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Young Women Use Social Apps For Social Change

05/15/2017 05:22 EDT | Updated 05/15/2017 05:22 EDT
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Modern wireless technology and social media illustration

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My strongest community exists on Whatsapp, the platform of choice for my closest, yet geographically distant, friends to discuss their daily successes and struggles. Social media is revolutionizing our relationships, from how we form personal networks to global campaigns.

Global networks formed through technology are powerful tools for girls and women to make their voices heard. In this era of connectivity, young women are using social media to step to the forefront of important societal moments, support one another and capture the attention of global leaders.

Perhaps no recent movement offers young women a more relevant blueprint for action than the Women's March. What started as a march became a global phenomenon that used social media to bring people together in the real world while also sharing the experience online. While the turnout, estimated at around five million globally, was impressive, the social community that it helped create is even more remarkable. The global online threads encouraged discussions about inclusion and guided women to continue their advocacy work far beyond the initial event.

As the Women's March showed, people no longer need live in a major city in order to mobilize for a cause. Gone are the days of needing to picket the White House or bus to protests like those in Springfield or Washington to make a point. Now, even the 35 Marchers that rallied in Zebulon, Georgia could tag photos of their demonstration to Twitter and join the global conversation as easily as my friends and I did when marching with the heaving patchwork of protestors moving towards London's Trafalgar Square.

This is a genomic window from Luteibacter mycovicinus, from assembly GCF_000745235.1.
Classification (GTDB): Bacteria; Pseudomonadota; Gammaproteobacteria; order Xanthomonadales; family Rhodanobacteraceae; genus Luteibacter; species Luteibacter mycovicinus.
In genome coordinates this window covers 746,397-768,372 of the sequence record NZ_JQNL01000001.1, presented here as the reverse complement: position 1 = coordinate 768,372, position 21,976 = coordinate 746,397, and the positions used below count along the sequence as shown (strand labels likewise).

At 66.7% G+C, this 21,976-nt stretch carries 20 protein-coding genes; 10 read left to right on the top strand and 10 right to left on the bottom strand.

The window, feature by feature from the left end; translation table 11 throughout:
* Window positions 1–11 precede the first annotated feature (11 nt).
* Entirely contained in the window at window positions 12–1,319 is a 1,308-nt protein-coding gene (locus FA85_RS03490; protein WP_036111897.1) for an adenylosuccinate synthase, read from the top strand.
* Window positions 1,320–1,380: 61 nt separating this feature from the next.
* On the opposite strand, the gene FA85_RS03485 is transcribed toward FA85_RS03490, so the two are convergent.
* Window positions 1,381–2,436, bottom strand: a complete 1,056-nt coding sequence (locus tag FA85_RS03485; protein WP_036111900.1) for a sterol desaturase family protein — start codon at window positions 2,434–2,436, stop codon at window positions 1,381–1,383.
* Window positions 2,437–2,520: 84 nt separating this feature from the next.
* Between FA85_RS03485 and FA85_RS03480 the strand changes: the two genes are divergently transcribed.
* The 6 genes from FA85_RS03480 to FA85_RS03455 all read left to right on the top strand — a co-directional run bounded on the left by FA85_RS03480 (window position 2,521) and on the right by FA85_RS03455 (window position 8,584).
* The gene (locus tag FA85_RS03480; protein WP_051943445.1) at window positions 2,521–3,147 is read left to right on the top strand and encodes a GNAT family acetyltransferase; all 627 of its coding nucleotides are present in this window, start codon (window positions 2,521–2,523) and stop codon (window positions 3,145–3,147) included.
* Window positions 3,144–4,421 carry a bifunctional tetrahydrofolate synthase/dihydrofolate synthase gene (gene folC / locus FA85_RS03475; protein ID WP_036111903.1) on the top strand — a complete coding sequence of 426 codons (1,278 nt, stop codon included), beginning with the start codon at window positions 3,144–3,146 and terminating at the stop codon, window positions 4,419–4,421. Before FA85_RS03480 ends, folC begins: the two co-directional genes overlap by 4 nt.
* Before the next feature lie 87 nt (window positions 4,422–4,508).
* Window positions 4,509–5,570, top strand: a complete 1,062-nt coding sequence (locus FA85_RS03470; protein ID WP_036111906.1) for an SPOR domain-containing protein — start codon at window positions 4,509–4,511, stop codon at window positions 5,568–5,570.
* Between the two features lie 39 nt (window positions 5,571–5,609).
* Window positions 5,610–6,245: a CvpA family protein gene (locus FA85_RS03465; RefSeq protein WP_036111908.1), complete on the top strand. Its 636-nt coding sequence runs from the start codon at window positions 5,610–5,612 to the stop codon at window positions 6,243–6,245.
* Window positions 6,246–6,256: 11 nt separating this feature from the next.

Technology is bridging not only geographical gaps, but cultural ones, as communities open new spaces for inclusive conversations. Young people have the opportunity to harness social media and enhance their communities through the discussion and celebration of differences. When the Women's March was denounced in threads online for excluding women of color, LGBTQ+ people and even conservatives, organizers made an active effort to address their mistakes and recruit a more diverse group of people.

Online communities are extending more than a warm welcome to members - they're also able to extend the lifespan of social movements. Months after the Women's March, online communities like the Facebook group Pantsuit Nation continue to issue calls to action and act as support networks. March organizers provided their followers with tips to help make their voices heard, such as writing elected officials and taking advantage of their rights to vote. These communities are now ready to mobilize for a cause they find important, whether political, social or economic.

See the need for a conversation? Start it with a hashtag. Looking for a community? Discover one online, or start it yourself. So, fire up your phone, open Twitter, send a message, take a Snap - and ignite a social movement! Technology is a powerful tool for you to find - and empower - your community, wherever it may be. Use it with purpose.

By Kate Cyr, G(irls)20 Delegate, USA

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